Academic vs Industrial Software Development

Academic vs Industrial Software Development
academic vs industry
Sharvari Natu
Posted by on February 1, 2018 in Blog

‘Super Programmer’, is what they used to call me when I was pursuing graduation in computers. From college programming assignments to semester projects, I felt I did extreme coding with best of the logic. Carrying this self-belief, I thought it should be a cakewalk to work in the industry. With a shining armor (!), I was ready to take on the real world.

After spending excruciating time learning and working on some of the top-notch projects at Ellicium, I felt that my idea of the real world was a too naïve. I felt like buzz lightyear from toy story! Thanks to great mentors at Ellicium, I got a glimpse of what it means to do coding for business problems. Here is a list of differences between fairy world academic learning and the real world of execution!

“Comfort zone is a nice place, but nothing ever grows there”

During one of the projects, I had the very simple task of connecting machines using sockets, I made it too complex by using the language that I was comfortable with – JAVA. Methods and classes unnecessarily lengthened the task. It was so easy using Python! And this how my journey of learning Python started.

Taking inspiration from the Japanese philosophy of ‘Kaizen’, which implies a continuous improvement, I now sail above and across my comfort zone. In the context of proposing a solution, the approach should be defined considering appropriate technologies rather than solely basing it on known technologies.

“Ink is better than the best memory! – Documentation is vital!”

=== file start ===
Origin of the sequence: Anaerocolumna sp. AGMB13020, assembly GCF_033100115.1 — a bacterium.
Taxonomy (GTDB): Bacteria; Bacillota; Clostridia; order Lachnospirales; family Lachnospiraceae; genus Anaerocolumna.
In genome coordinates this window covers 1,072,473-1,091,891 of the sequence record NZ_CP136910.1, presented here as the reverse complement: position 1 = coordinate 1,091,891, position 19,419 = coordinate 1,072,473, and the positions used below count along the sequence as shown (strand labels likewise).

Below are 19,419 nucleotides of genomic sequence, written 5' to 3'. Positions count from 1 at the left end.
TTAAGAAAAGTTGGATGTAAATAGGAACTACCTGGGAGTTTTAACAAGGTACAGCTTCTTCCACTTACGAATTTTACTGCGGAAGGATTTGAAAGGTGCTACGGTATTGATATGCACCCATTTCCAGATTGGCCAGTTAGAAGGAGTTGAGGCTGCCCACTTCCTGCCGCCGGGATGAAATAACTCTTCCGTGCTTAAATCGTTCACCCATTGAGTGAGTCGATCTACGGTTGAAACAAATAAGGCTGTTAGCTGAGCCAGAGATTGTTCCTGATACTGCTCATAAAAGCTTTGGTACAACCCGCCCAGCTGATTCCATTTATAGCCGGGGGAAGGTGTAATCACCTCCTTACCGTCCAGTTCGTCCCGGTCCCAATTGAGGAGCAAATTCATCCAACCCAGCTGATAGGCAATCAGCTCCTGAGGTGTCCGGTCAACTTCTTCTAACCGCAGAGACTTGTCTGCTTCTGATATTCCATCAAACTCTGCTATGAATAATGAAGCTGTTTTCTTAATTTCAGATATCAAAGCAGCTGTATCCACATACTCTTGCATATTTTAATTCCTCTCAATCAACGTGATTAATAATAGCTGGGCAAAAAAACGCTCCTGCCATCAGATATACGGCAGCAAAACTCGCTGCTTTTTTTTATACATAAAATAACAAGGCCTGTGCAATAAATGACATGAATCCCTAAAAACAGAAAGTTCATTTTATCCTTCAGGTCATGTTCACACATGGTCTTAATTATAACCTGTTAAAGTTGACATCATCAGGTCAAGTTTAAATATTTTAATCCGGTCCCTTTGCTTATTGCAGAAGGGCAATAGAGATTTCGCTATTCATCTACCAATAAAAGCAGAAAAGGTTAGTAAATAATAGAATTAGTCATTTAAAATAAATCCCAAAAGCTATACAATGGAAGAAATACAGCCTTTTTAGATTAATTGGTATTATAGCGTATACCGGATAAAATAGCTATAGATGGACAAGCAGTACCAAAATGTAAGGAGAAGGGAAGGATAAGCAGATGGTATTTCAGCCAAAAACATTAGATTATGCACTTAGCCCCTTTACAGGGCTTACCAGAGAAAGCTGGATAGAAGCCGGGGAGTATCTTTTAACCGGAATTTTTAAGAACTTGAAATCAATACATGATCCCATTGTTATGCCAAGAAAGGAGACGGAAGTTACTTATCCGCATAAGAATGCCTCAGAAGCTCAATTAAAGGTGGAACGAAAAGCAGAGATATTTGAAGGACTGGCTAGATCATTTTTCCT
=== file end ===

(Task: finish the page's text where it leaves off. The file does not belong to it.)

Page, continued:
As the black box is for planes, documentation is to software project! Back in college, documentation was the last thing I did. Even if we did documentation, the validation was non-existent.

First thing I learned at Ellicium was the importance of documentation and its necessity in project evolution. It was such an eye-opener to go through the process of documenting an architecture, pseudo-codes, and flow of data in the tool. For one of the projects, I was a new entrant. Due to amazing documentation and thanks to which the pseudo codes and the architecture diagrams in place, it was such a smooth sailing for me. I could pick up everything right away!

As I am learning golden rules of documentation every day, I can’t imagine working on any project without it.

 

“Any fool can write code that a computer can understand. Good programmers write code that humans can understand.”

In the quest of making application functional, using meaningful variable names and following coding standards always took a backseat during college days. My whole happiness was solely dependent on executing application successfully! In industry, it was not just about making code functional. I also learned how to write a code adhering to coding standards, which can be contributed to and empowered by the whole team. Sincere realization here is, you should develop a robust application that is in line with the functional requirements.

“To code is human, to debug is divine!”

While working on my first IOT based assignment, I was supposed to build a rule evaluation engine for data coming from sensors. I was able to build a system in less than the expected time which worked in the best case scenario but during the first round of testing, it failed awfully. It took me twice the time to debug the code than to write it to identify the bug.

As a beginner, I always missed the trick of debugging the code and relied on the first instance of the result. Now I firmly believe that along with programming logic, debugging is an important skill to become a ‘Super Programmer’!

Along with above points quality of the code, efficient planning & execution, and not trying to reinvent the wheel; are few more important learnings I had in the past few months at Ellicium.

As they say, it is about the journey, not the destination. I am enjoying every bit of this quest to become better!